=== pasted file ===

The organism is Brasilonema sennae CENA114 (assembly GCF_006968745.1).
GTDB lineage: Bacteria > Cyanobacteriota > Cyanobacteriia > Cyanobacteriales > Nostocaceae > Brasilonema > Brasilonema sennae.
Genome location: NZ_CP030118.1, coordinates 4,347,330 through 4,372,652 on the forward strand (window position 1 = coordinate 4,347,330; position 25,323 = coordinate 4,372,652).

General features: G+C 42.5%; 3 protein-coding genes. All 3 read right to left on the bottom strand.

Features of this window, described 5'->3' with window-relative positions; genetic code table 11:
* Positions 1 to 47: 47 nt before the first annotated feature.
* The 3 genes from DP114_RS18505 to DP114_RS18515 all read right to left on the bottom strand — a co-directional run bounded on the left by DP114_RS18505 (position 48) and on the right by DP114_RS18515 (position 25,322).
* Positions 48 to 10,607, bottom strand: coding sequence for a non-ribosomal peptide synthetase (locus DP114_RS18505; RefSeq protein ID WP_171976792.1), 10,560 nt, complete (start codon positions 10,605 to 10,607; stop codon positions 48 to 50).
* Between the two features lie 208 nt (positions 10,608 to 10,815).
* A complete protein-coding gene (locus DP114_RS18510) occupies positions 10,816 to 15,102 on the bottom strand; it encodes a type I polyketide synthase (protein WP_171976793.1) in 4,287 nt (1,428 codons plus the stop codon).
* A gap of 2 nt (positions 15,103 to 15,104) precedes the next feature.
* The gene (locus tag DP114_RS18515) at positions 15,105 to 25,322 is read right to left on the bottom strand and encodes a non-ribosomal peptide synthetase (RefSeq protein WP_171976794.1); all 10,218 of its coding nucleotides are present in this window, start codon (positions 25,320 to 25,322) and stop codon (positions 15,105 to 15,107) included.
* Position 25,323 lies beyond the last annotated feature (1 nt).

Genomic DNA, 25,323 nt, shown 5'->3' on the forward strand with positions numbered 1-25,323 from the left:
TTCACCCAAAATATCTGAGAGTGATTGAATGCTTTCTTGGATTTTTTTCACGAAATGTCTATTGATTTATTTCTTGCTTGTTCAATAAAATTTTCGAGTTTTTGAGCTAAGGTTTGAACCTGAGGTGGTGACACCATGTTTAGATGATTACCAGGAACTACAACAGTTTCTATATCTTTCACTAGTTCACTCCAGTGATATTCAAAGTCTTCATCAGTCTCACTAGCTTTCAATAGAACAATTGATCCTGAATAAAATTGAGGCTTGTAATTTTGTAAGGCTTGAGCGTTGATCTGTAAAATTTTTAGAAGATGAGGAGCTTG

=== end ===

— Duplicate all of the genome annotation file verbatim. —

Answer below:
The organism is Brasilonema sennae CENA114 (assembly GCF_006968745.1).
GTDB lineage: Bacteria > Cyanobacteriota > Cyanobacteriia > Cyanobacteriales > Nostocaceae > Brasilonema > Brasilonema sennae.
Genome location: NZ_CP030118.1, coordinates 4,347,330 through 4,372,652 on the forward strand (window position 1 = coordinate 4,347,330; position 25,323 = coordinate 4,372,652).

General features: G+C 42.5%; 3 protein-coding genes. All 3 read right to left on the bottom strand.

Features of this window, described 5'->3' with window-relative positions; genetic code table 11:
* Positions 1 to 47: 47 nt before the first annotated feature.
* The 3 genes from DP114_RS18505 to DP114_RS18515 all read right to left on the bottom strand — a co-directional run bounded on the left by DP114_RS18505 (position 48) and on the right by DP114_RS18515 (position 25,322).
* Positions 48 to 10,607, bottom strand: coding sequence for a non-ribosomal peptide synthetase (locus DP114_RS18505; RefSeq protein ID WP_171976792.1), 10,560 nt, complete (start codon positions 10,605 to 10,607; stop codon positions 48 to 50).
* Between the two features lie 208 nt (positions 10,608 to 10,815).
* A complete protein-coding gene (locus DP114_RS18510) occupies positions 10,816 to 15,102 on the bottom strand; it encodes a type I polyketide synthase (protein WP_171976793.1) in 4,287 nt (1,428 codons plus the stop codon).
* A gap of 2 nt (positions 15,103 to 15,104) precedes the next feature.
* The gene (locus tag DP114_RS18515) at positions 15,105 to 25,322 is read right to left on the bottom strand and encodes a non-ribosomal peptide synthetase (RefSeq protein WP_171976794.1); all 10,218 of its coding nucleotides are present in this window, start codon (positions 25,320 to 25,322) and stop codon (positions 15,105 to 15,107) included.
* Position 25,323 lies beyond the last annotated feature (1 nt).

Genomic DNA, 25,323 nt, shown 5'->3' on the forward strand with positions numbered 1-25,323 from the left:
TTCACCCAAAATATCTGAGAGTGATTGAATGCTTTCTTGGATTTTTTTCACGAAATGTCTATTGATTTATTTCTTGCTTGTTCAATAAAATTTTCGAGTTTTTGAGCTAAGGTTTGAACCTGAGGTGGTGACACCATGTTTAGATGATTACCAGGAACTACAACAGTTTCTATATCTTTCACTAGTTCACTCCAGTGATATTCAAAGTCTTCATCAGTCTCACTAGCTTTCAATAGAACAATTGATCCTGAATAAAATTGAGGCTTGTAATTTTGTAAGGCTTGAGCGTTGATCTGTAAAATTTTTAGAAGATGAGGAGCTTG